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Reply #13 on: February 12, 2021, 03:55:44 pm
His Trailblazer also has the gearbox of a Chief and a sprocket mady by me ;)


BCondon1929

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Reply #14 on: February 13, 2021, 03:50:45 am
Thank you for setting me up with Graham. I have sent him a few photos and need to send a couple more. He has been extremely helpful with identifying the frame and engine. So far he told me that the frame is a Chief made on Feb. 13th, 1959 and the engine is from a Trailblazer made in December 1955. Next to get some pics of the gearbox case....


AzCal Retred

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Reply #15 on: February 13, 2021, 06:36:49 am
Graham is 'da bomb! Isn't it nice having real info? ;D ;D ;D
Those tyres look new - I'm guessing that fresh fuel, oil changes and some fettling & carb tinkering and you'll be circling the block making beautiful 360 parallel twin noises. More Pictures!     - ACR -
A brace of 1999 Bullets: 1 Red Deluxe, 1 Green Standard. Also, 1 wee orphan 1956 Fire Arrow project.


Karl Fenn

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Reply #16 on: February 24, 2021, 02:10:33 am
I must say that looks a nice bike not to much corrosion just needs a deep clean appears to be no evidence of oil leaks which is a good sign, but you need to get running to hear it, be sad case if the bottom end gone, would be expensive repair even if you could do it your self, beautiful looking bike in saying that to good to ride.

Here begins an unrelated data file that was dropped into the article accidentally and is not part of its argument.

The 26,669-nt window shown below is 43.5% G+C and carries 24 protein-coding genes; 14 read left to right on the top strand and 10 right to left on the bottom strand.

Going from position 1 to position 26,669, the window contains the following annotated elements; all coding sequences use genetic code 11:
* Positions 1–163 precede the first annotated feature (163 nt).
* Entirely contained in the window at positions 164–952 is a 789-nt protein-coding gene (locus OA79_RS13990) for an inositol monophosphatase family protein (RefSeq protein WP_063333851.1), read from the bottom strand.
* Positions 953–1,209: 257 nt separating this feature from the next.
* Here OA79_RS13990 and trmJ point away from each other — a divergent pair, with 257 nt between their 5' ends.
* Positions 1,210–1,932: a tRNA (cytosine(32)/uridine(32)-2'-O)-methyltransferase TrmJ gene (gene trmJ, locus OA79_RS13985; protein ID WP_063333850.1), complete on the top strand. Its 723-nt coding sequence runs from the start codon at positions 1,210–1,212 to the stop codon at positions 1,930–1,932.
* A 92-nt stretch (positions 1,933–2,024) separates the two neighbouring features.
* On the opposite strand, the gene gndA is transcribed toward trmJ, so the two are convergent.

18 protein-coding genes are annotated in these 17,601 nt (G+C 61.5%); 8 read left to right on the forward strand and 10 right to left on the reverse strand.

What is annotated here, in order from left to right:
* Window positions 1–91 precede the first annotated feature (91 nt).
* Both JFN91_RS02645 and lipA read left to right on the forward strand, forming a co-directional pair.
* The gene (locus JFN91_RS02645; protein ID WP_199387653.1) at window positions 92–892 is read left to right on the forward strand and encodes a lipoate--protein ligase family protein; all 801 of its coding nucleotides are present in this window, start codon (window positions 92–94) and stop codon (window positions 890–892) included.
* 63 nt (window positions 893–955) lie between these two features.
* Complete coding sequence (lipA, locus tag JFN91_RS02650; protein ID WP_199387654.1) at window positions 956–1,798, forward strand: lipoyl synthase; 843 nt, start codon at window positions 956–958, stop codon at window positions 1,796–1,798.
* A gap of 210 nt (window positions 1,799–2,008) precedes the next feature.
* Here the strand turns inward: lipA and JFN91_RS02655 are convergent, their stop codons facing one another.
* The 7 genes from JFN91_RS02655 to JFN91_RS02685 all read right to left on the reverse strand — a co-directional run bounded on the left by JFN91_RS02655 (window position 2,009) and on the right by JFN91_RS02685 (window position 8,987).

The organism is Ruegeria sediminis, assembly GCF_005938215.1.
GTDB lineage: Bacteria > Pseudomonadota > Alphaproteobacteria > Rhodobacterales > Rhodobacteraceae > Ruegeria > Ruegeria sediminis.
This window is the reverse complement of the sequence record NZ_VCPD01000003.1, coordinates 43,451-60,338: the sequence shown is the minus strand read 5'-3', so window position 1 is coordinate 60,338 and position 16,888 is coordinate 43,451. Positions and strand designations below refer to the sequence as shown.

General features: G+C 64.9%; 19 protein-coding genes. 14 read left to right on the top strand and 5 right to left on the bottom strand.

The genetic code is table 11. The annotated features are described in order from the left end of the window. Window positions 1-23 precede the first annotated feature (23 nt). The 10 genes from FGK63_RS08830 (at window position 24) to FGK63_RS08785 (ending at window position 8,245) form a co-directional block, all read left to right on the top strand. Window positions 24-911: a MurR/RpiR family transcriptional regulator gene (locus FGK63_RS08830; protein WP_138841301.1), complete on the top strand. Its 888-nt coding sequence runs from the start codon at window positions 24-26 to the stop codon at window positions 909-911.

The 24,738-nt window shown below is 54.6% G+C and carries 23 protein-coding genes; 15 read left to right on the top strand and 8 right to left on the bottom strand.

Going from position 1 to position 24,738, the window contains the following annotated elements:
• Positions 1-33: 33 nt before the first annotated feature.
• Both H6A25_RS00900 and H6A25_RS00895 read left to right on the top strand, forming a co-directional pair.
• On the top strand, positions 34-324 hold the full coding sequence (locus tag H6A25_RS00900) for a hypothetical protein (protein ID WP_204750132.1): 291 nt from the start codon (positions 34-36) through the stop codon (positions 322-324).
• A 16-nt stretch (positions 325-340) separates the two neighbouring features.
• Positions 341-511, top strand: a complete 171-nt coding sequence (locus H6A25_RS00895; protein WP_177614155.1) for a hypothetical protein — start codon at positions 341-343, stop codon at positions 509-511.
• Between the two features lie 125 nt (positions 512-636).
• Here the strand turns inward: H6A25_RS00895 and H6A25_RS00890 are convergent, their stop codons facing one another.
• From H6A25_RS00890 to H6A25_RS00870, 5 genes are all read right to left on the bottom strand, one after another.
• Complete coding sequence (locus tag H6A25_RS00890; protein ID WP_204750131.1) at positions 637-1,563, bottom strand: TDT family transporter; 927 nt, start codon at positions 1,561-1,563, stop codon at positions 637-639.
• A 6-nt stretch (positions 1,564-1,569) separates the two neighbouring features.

BCondon1929

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Reply #17 on: February 24, 2021, 02:08:56 pm
I've got a down payment on it. I'll find more info when I get it home. might be several months.


Karl Fenn

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Reply #18 on: March 07, 2021, 01:19:31 pm
I must say the more l look at this bike the more l like it, pity they stopped making them a real motorbike in every essence of the word.


ddavidv

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Reply #19 on: March 07, 2021, 01:42:28 pm
They are also wonderfully easy to work on and have several clever designs. I've really become a fan of the brand and have shelved my desire to have a Triumph twin.
2007 five speed 'Deluxe', 2008 Triumph Bonneville, 2012 Triumph Tiger 800


Karl Fenn

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Reply #20 on: March 12, 2021, 09:04:17 pm
Mind you triumph are not without their problems rest assured l have owned a couple over the years, thy had many issues believe me.